Thank you WWP for fighting to protect our public lands from livestock degradation, specifically 48,000 acres of the beautiful Pahsimeroi River Watershed, in Central Idaho.
From WWP NEWS RELEASE: January 7, 2011:
“Hailey, ID — In response to a lawsuit brought by Western Watersheds Project, on January 5, 2011 U.S. District Judge Edward J. Lodge vacated several Bureau of Land Management grazing decisions which would have renewed grazing permits for four public land grazing allotments on over 48,000 acres of public land within the Pahsimeroi River Watershed.”
Click here to read Judge Lodge’s decision.
BLM Failed to Adequately Consider Environmental Costs of Grazing on over 48,000 acres of public land in the Pahsimeroi River Watershed .
Effects of Livestock degradation:
Environmental Impacts of the Livestock Sector
Livestock are one of the foremost contributors to today’s greatest environmental problems. The primary concerns outlined by the FAO report, Livestock’s Long Shadow – Environmental Issues and Options, include:
Global Warming. The livestock sector contributes 18 percent (measured in CO2 equivalent) of global greenhouse gas emissions. Although it accounts for only nine percent of global CO2, it generates 65 percent of human-related nitrous oxide and 37 percent of methane, which have 296 times and 23 times the Global Warming Potential (GWP) of CO2 respectively. Furthermore, livestock are a major driver of deforestation–70 percent of former Amazon forests are now used for grazing.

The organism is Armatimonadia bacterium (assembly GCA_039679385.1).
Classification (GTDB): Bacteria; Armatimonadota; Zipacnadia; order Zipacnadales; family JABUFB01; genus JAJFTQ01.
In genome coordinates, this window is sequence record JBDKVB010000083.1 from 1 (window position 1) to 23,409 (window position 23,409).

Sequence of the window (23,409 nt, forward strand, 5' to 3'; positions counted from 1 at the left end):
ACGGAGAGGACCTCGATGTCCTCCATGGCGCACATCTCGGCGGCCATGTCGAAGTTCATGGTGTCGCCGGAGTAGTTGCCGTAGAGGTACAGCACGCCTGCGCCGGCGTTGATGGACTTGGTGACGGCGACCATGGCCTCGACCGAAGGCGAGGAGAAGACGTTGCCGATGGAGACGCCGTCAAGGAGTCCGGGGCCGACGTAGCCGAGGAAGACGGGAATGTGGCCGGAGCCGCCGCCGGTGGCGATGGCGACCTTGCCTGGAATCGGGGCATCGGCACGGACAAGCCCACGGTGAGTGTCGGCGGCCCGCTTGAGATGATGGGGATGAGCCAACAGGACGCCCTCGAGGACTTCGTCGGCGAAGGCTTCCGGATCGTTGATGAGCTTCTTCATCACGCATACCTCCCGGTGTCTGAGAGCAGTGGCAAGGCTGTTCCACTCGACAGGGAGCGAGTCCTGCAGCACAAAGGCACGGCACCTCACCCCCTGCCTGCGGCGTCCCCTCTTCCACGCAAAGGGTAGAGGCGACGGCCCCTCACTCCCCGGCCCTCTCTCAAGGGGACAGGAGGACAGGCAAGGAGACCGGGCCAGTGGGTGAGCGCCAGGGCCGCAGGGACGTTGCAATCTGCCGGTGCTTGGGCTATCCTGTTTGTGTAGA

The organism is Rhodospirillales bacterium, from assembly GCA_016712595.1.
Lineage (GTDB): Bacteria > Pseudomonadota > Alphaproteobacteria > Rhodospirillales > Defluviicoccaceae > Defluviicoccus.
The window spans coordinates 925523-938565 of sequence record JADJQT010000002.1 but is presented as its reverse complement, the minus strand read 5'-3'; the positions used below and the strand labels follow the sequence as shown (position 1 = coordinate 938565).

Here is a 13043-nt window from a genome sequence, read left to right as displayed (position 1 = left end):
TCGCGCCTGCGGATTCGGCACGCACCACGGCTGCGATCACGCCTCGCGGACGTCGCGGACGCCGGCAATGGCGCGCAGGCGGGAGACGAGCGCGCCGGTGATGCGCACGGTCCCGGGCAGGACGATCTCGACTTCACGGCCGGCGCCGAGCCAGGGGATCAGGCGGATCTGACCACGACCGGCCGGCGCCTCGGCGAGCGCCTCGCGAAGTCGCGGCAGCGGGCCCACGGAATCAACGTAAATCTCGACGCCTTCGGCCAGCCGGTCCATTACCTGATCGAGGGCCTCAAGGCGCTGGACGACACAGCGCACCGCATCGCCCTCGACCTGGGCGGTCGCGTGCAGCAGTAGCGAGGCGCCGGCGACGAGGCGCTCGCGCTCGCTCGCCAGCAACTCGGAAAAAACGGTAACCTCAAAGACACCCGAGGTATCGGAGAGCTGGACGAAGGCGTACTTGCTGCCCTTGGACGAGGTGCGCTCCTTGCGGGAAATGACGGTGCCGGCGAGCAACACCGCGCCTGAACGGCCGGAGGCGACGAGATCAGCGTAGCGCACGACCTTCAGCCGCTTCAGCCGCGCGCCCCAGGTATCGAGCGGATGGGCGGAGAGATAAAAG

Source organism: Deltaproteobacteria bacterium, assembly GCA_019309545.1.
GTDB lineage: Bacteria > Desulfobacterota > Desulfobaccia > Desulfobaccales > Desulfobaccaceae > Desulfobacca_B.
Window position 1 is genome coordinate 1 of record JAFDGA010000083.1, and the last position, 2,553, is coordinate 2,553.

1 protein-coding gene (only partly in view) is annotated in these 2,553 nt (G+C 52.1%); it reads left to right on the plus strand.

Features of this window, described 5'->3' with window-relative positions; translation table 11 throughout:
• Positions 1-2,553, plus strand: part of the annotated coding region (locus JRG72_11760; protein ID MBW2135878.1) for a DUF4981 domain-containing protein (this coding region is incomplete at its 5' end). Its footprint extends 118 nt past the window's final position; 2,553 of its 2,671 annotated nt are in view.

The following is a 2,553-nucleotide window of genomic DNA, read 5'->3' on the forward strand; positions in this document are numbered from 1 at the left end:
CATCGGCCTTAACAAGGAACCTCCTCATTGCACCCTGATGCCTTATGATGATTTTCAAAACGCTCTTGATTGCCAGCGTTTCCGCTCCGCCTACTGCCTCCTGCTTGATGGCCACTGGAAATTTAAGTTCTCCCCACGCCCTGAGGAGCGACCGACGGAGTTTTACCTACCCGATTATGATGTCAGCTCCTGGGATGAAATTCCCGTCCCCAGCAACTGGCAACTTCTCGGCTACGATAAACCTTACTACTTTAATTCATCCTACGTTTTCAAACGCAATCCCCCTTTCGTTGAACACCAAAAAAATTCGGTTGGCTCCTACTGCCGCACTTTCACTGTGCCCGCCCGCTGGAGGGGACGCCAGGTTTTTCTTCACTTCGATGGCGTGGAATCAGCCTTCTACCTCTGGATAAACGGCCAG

Land Degradation. Livestock and the cropland used for feed occupy 30 percent of the earth’s entire land surface. Soil compaction and erosion resulting from overgrazing has severely degraded about 20 percent of pastures worldwide. This problem is particularly acute in drylands, where unsustainable livestock management contribute to desertification.
Water Pollution. The primary polluting agents of livestock are animal wastes (the average milk cow produces 120 pounds of waste daily), antibiotics and hormones, chemicals from tanneries, and the fertilizers and pesticides used to spray feed crops. Livestock-related pollutants are primary agents of eutrophication and the production of coastal “dead zones,” which destroy aquatic ecosystems and biodiversity. When located near cities, these pollutants also pose significant health risks. Furthermore, overgrazing disrupts water cycles, including the replenishment of ground and surface water resources.